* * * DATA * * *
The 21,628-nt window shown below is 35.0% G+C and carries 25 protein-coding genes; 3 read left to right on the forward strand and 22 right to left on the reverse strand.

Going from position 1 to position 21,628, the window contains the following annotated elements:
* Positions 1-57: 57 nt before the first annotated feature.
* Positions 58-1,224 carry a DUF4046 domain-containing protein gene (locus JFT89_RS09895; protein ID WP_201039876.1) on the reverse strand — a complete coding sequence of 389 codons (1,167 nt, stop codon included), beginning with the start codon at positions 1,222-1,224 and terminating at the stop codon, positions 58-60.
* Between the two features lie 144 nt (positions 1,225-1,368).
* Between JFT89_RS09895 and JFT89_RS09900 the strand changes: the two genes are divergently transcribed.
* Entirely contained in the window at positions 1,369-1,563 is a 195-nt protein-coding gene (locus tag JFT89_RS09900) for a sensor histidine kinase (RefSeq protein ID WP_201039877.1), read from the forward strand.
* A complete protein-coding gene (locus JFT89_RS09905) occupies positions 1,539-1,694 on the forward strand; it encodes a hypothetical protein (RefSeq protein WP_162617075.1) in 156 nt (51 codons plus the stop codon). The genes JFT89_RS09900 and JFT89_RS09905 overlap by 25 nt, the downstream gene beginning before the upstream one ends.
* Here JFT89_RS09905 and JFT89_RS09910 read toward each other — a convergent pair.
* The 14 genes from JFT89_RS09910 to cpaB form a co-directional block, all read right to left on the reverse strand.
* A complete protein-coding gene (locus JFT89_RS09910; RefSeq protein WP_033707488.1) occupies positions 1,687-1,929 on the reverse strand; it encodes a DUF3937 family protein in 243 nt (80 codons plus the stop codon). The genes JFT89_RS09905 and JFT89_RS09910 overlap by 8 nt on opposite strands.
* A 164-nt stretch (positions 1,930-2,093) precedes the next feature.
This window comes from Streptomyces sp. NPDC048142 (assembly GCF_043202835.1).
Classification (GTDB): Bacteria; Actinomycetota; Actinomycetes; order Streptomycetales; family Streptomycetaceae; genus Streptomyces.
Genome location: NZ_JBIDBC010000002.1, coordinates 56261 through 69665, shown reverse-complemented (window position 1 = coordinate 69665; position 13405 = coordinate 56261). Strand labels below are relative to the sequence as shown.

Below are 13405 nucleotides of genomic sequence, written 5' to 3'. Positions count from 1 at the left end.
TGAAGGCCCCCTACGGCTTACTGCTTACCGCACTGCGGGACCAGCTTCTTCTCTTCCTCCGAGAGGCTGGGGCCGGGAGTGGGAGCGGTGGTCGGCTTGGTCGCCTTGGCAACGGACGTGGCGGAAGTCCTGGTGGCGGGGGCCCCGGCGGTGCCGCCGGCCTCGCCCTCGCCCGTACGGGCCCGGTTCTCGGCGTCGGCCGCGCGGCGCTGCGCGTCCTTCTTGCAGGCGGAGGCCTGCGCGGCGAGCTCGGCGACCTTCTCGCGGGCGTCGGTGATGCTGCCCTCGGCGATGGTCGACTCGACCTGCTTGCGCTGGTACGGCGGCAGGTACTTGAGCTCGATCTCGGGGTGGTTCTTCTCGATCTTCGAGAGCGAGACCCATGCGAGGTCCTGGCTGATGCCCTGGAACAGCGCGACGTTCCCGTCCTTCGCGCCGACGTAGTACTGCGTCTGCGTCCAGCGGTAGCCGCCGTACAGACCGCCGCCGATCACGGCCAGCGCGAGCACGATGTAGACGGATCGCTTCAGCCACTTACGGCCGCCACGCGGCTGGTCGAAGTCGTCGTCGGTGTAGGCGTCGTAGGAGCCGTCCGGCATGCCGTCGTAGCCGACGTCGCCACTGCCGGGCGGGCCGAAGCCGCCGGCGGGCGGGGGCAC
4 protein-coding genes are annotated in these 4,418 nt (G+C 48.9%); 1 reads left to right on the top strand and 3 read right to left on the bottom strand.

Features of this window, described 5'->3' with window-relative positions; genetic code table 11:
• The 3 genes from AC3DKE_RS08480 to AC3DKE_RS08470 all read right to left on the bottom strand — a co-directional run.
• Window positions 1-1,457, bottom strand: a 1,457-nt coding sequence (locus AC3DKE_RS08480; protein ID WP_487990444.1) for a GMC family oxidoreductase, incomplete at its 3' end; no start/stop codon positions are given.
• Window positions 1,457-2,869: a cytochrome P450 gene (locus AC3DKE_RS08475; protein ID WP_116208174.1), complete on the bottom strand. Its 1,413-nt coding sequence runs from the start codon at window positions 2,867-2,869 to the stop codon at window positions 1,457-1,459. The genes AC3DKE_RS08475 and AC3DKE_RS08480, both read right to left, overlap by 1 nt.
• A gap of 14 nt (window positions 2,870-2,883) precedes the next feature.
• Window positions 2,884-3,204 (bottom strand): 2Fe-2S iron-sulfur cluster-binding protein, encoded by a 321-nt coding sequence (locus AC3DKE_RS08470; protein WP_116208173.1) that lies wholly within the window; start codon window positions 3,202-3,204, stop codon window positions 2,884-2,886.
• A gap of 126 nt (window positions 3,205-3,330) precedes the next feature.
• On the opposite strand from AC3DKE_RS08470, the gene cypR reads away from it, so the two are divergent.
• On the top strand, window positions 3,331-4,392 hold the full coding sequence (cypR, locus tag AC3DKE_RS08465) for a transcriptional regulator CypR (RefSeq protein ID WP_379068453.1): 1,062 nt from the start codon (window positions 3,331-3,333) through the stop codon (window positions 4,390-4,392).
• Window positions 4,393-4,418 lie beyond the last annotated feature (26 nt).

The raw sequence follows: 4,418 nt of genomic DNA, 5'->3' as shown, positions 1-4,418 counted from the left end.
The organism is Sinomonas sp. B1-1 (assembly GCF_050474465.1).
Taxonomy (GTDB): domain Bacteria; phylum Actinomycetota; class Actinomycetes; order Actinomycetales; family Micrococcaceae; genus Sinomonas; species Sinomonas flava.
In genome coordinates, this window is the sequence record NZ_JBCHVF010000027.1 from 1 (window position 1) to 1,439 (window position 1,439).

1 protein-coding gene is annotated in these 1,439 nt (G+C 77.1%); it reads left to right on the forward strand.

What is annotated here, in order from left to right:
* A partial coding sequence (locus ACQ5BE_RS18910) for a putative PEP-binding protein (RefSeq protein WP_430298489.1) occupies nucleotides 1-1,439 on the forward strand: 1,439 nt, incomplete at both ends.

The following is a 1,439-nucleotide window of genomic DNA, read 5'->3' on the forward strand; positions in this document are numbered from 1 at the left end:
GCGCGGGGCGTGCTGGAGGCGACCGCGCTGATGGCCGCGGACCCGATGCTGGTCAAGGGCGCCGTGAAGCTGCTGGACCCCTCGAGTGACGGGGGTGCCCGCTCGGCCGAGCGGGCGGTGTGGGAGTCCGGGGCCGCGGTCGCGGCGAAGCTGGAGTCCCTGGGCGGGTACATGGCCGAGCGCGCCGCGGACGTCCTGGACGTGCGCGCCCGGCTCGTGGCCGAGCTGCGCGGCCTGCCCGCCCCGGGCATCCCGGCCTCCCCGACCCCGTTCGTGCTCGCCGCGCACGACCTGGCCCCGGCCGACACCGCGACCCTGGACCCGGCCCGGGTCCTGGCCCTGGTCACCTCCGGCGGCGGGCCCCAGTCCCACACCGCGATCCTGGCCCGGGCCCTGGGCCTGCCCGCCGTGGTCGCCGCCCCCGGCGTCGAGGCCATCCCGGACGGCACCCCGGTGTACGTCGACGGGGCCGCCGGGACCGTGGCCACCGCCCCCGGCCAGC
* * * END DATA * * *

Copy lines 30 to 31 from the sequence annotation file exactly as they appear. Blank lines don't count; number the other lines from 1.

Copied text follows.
The organism is Sinomonas sp. B1-1 (assembly GCF_050474465.1).
Taxonomy (GTDB): domain Bacteria; phylum Actinomycetota; class Actinomycetes; order Actinomycetales; family Micrococcaceae; genus Sinomonas; species Sinomonas flava.